Unfortunately, the religious right who makes a habit of spitting on the constitution, want to make not drunk driving illegal, but drinking illegal. They want these checkpoint to infringe on the legal activity of law abiding citizens. They think that everyone should be forced, even at gunpoint, to follow all the social norms they believe are correct.

Nice. Just pin everything on the people you disagree with despite what TFA says:

Sens. Harry Reid (D-Nev.), Charles Schumer (D-NY), Frank Lautenberg (D-NJ) and Tom Udall (D-NM) asked Scott Forstall, the head of Apple's iPhone software group, to pull an unspecified number of apps from the company's App Store. The senators also made similar requests of Google's CEO Eric Schmidt and Research in Motion's (RIM) co-CEOs, James Balsillie and Michael Lazaridis.

Oppression is bipartisan, but in this case it is the Blue Team at work.

Comment: Re:Multitaksking (Score 1) 348

by Ghengis Khak (#35589554) Attached to: Senators To Apple: Pull iPhone DUI-Check Alerts

Personally, I have no problems with the Senators calling for this app to be removed, as long as they do not threaten to pass some law about it. The existence of this app is no business of the Federal Government. If the Senators want to express their personal opinion that this app is a bad idea, that is their right.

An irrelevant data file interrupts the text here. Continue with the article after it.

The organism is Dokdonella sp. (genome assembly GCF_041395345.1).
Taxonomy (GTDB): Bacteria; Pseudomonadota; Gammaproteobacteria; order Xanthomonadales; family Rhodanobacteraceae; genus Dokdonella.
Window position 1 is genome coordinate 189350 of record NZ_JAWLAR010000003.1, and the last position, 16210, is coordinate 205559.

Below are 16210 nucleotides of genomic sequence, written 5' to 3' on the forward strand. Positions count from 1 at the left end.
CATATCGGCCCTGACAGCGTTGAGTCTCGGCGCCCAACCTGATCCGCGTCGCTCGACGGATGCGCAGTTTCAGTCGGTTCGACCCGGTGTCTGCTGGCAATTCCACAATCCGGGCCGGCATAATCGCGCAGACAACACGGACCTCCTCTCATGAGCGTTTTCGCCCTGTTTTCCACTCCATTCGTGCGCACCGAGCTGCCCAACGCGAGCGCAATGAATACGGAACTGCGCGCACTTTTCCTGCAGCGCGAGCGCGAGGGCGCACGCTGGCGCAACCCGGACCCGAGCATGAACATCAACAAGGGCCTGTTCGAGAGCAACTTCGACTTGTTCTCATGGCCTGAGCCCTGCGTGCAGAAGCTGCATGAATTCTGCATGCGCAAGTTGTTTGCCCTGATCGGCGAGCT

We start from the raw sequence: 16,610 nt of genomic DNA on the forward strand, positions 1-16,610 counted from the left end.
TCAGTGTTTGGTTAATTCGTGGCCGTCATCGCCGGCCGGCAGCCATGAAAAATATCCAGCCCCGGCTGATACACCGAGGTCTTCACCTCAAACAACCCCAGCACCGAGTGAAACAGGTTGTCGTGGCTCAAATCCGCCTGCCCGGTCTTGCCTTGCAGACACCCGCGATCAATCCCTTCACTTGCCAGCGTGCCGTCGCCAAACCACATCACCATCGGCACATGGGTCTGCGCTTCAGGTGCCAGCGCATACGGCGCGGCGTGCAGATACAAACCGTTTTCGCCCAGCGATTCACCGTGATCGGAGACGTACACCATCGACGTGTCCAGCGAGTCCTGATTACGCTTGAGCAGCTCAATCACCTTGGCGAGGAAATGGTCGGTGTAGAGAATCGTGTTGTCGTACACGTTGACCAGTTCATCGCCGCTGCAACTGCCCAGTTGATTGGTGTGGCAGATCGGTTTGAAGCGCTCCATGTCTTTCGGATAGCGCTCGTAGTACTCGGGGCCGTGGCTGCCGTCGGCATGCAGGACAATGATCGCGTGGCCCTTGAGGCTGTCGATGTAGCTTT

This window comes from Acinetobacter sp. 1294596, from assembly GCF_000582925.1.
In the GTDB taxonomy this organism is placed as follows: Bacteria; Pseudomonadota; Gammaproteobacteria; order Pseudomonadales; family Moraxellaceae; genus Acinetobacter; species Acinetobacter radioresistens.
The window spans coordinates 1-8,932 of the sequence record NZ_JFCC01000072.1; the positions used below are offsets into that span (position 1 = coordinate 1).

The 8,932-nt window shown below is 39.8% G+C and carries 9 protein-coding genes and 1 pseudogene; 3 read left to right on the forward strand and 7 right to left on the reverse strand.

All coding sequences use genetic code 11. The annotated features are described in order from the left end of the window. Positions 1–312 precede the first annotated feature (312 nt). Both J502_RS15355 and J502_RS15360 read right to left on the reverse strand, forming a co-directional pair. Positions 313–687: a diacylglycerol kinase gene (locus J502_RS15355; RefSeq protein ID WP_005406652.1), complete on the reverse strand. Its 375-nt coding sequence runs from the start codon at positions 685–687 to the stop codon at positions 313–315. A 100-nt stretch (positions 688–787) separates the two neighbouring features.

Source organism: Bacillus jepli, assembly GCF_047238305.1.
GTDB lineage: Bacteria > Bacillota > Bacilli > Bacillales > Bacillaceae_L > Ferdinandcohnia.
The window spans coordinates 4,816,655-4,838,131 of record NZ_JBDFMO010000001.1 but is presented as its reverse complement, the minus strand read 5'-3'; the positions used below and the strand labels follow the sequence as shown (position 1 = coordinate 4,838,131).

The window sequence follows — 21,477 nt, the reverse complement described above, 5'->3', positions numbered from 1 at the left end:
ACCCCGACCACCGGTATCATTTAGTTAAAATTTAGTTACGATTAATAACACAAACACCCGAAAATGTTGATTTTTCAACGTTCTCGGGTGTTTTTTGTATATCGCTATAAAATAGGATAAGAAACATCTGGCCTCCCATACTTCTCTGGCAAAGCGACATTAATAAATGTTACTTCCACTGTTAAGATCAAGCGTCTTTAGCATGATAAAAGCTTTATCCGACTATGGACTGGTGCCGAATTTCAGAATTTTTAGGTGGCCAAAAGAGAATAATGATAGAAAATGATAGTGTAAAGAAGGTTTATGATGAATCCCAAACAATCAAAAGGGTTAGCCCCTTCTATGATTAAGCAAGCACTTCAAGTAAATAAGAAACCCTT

I guess I agree that, in principle, a senator is just like any other person and has the right to speak their mind about whatever they want. But on the other hand, they are not like any other person because they seem to generally feel like they have the right (the obligation even!) and means to interfere in other people's lives by enacting some kind of policy to give force to their ideas. It is what they do.

Given all this, I'd say that the prospect of the federal government at least trying to insert itself into this situation is likely.

Comment: Re:Did you really expect anyhting else? (Score 1) 285

by Ghengis Khak (#35539416) Attached to: How Is Obama Doing On Open Government?

To play devil's advocate for a moment on the health thing, what did you expect was going to happen?

I thought he would implement the exact plan he argues against in this Democratic Party primary debate with Clinton. Why? Because it is the most straightforward way to transfer wealth directly from the poor/middle classes into the hands of insurance companies and because he is a corporate shill.

Man must shape his tools lest they shape him. -- Arthur R. Miller